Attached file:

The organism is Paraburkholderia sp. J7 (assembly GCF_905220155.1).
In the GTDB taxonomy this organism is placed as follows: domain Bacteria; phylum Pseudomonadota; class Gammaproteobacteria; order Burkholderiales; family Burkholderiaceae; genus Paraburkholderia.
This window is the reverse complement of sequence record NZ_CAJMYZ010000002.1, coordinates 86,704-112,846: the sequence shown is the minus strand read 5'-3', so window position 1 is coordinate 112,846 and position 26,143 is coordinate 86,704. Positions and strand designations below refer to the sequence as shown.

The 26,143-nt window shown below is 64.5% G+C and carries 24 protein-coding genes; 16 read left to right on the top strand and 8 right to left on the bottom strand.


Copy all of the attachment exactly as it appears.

The organism is Paraburkholderia sp. J7 (assembly GCF_905220155.1).
In the GTDB taxonomy this organism is placed as follows: domain Bacteria; phylum Pseudomonadota; class Gammaproteobacteria; order Burkholderiales; family Burkholderiaceae; genus Paraburkholderia.
This window is the reverse complement of sequence record NZ_CAJMYZ010000002.1, coordinates 86,704-112,846: the sequence shown is the minus strand read 5'-3', so window position 1 is coordinate 112,846 and position 26,143 is coordinate 86,704. Positions and strand designations below refer to the sequence as shown.

The 26,143-nt window shown below is 64.5% G+C and carries 24 protein-coding genes; 16 read left to right on the top strand and 8 right to left on the bottom strand.